Skills Nurses Need to Thrive Professionally


As the healthcare industry evolves from volume-based to value-based health provision, patient experiences are front and center in how care is delivered. In addition, a growing body of evidence validates that high-quality nursing care contributes directly to improved patient outcomes. 

Nurses who can master a sophisticated set of skills, designed to maximize their effectiveness in professional practice, will not only thrive professionally but also ensure their patients receive better care and have a positive experience while they are cared for. 

Nurses are often well-educated, positive contributors to the world around them. Yet they often struggle with finding satisfaction and fulfillment in their professions. Just like any other professional, nurses can find themselves going through a career slump. 

To make matters worse, we are in the throes of a staffing shortage crisis in nursing. The Bureau of Labor Statistics predicts that from 2016 to 2026, there will be 797,500 job openings in nursing.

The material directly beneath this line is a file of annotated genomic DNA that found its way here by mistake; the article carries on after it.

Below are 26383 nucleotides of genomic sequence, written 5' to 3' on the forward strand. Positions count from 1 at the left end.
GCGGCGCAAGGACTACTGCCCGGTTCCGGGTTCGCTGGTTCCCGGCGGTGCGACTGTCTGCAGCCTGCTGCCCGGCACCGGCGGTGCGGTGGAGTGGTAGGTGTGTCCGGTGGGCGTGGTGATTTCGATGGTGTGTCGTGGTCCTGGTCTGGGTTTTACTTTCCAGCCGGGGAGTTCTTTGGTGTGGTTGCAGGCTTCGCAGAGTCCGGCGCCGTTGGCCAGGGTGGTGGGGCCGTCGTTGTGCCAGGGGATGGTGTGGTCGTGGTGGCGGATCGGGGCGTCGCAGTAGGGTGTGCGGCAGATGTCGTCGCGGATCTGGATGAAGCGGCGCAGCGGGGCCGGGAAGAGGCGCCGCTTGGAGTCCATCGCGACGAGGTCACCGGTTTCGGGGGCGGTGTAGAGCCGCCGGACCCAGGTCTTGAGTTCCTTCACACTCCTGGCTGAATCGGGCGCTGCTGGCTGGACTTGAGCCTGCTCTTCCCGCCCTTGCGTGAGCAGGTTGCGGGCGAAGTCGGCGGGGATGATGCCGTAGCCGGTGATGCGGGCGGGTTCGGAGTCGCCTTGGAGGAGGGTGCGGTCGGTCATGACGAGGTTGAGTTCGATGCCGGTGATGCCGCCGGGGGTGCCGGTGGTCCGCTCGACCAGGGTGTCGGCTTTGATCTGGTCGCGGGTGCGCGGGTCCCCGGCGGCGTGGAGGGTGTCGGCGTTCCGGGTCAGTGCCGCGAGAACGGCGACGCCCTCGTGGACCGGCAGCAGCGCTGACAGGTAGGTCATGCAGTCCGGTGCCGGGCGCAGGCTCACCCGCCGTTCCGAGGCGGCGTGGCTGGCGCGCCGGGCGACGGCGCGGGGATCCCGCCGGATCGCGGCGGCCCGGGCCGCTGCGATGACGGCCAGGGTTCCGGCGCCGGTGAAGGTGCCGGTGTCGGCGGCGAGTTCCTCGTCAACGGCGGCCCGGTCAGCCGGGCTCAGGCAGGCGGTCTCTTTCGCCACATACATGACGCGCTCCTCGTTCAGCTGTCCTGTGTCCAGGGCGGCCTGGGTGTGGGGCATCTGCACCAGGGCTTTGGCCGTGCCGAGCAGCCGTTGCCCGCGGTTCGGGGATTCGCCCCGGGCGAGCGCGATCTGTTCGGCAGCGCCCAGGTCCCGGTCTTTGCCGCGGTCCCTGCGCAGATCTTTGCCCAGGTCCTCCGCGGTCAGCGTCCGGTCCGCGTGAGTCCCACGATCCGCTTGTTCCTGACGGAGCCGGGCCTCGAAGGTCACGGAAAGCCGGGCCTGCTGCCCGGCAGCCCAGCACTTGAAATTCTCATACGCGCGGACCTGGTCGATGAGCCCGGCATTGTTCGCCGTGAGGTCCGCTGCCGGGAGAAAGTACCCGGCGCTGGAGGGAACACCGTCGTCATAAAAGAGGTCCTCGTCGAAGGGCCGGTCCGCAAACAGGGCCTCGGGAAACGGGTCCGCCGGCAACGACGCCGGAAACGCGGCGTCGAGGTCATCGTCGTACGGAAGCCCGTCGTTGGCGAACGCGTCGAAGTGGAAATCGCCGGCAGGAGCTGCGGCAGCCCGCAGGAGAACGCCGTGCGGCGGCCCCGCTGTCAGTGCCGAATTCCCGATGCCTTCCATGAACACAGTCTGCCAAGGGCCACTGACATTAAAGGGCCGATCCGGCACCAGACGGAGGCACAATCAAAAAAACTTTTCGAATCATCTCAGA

The following are some of the must-have skills nurses should possess if they want to thrive professionally:

Compassion and empathy

Compassion is the ability to show concern for others and to have sympathy for their situation. Empathy is understanding another person’s perspective. Both are important skills to acquire for nurses, who can often be the patient and the family’s sole source of support.

The ability to put yourself in someone else’s shoes and feel what they are feeling is an important part of being a nurse. The nursing profession is based on trust, which must be earned by nurses through empathy, understanding, and compassionate care.

Education and technical skills

Just like any other profession, improving and enhancing qualification in nursing to attain professional growth is always recommended. With the evolving needs of the time and the nursing profession, nurses can cultivate essential nursing skills by enrolling themselves in an advanced degree program that also lets them pursue their work on the side.